© 2019 by The Young Horologist

Corniche – Clawing their way out of the designer watch cess pit?

December 12, 2018

Corniche is a watch brand that was started in Stockholm, in 2013. Sighting their influences as the Cote D’Azur and classic dress watch designs, such as that of the Jaeger Le coulter Master Control and Patek Philippe Calatrava, Corniche launched a 40mm dress watch with a Miyota quartz movement. Although classically and fairly tastefully designed, until fairly recently I believed Corniche festered in the same cess pit-esqu market as Daniel Wellington and Armani watches. This is a market where the style, design and marketing are far more the emphasis than actual horological excellence or even a remote passion for watch making. Michael Kors took the iconic Daytona design, put a £5 Miyota Quartz movement inside and sold them in the millions. Daniel Wellington took the idea of German minimalism and also put a shitty Miyota Quartz movement inside and marketed their way to £800m in revenue a year. I believed that Corniche had similarly taken the JLC/ Vacheron/Patek Philippe style simply designed dial and combined it with a heartlessly manufactured quartz movement inside a cheap 40mm steel case with the intention to penetrate this market of non-the-wiser consumers. I believed Corniche was a new entrant into this swamp of designer watches, with cheap Japanese quartz movements, cheap build quality and homage design with a £400 price tag.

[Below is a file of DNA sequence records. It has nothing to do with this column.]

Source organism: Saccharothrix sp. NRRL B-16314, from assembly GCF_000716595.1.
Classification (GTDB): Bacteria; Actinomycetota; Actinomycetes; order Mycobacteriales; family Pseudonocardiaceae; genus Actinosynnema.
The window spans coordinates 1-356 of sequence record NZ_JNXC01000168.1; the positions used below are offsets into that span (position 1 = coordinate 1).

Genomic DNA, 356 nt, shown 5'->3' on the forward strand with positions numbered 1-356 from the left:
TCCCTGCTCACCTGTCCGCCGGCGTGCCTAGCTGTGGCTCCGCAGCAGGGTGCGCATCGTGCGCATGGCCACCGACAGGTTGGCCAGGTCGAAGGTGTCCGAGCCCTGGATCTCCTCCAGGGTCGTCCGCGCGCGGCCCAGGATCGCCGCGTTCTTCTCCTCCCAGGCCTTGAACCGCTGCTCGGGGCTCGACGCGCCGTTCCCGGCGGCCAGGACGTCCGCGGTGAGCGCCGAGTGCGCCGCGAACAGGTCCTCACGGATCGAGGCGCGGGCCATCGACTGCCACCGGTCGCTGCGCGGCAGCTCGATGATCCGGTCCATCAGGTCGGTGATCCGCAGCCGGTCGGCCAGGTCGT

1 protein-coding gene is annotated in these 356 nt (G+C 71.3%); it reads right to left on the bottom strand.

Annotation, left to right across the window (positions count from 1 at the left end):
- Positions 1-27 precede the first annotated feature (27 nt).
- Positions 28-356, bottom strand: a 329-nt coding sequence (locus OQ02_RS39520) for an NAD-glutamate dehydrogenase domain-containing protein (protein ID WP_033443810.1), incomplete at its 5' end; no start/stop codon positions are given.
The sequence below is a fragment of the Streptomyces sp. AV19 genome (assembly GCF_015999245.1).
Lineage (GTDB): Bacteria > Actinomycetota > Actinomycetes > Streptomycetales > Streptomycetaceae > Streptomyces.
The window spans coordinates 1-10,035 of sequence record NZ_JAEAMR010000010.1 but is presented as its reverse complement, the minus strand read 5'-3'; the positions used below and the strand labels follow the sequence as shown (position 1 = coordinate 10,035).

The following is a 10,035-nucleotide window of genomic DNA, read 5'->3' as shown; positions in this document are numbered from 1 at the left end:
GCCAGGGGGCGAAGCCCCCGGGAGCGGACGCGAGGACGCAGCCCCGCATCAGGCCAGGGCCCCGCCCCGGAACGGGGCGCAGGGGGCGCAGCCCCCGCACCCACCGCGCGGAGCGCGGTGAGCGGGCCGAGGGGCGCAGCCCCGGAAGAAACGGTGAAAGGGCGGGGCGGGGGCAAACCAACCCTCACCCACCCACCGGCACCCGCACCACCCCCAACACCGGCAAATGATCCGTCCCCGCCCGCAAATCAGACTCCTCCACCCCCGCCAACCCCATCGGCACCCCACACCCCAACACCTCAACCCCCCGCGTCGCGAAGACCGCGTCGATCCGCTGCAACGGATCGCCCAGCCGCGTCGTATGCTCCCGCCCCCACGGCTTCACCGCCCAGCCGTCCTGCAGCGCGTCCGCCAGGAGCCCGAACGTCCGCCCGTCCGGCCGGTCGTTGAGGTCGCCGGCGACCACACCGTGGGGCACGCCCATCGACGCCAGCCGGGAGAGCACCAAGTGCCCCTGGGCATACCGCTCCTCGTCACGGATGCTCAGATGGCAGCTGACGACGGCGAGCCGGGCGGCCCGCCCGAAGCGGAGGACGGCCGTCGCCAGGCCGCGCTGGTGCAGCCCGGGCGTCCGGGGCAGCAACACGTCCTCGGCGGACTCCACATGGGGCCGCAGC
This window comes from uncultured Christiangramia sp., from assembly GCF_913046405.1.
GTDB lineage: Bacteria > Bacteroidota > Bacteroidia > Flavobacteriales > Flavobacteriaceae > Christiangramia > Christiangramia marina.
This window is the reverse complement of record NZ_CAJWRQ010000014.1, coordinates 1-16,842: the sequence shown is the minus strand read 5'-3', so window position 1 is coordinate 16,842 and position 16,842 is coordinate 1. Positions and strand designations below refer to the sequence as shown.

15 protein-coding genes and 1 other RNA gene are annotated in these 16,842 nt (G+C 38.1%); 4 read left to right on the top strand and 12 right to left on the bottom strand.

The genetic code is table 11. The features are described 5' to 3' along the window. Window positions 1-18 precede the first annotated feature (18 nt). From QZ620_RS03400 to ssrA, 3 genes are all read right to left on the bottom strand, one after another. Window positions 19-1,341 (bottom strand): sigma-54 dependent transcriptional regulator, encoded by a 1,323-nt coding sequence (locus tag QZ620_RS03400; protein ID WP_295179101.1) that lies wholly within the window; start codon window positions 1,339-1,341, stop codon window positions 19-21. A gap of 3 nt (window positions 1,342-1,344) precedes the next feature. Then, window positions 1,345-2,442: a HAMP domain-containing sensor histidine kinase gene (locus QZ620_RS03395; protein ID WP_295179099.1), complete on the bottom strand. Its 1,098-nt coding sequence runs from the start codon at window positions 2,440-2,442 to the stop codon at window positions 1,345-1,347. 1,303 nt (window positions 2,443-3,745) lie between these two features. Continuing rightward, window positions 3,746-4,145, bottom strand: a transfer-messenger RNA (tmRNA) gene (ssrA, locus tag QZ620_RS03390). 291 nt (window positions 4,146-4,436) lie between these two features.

Corniche's first model The Heritage 40. 

 

However...…………

 

actually looking into their catalogue, I initially thought that for their first model this wasn’t entirely true as the specs are quite interesting and demonstrate at a least an interest in making a great watch. For example the Heritage 40mm boasted a 

  • Ceramic dial with hand applied polished markers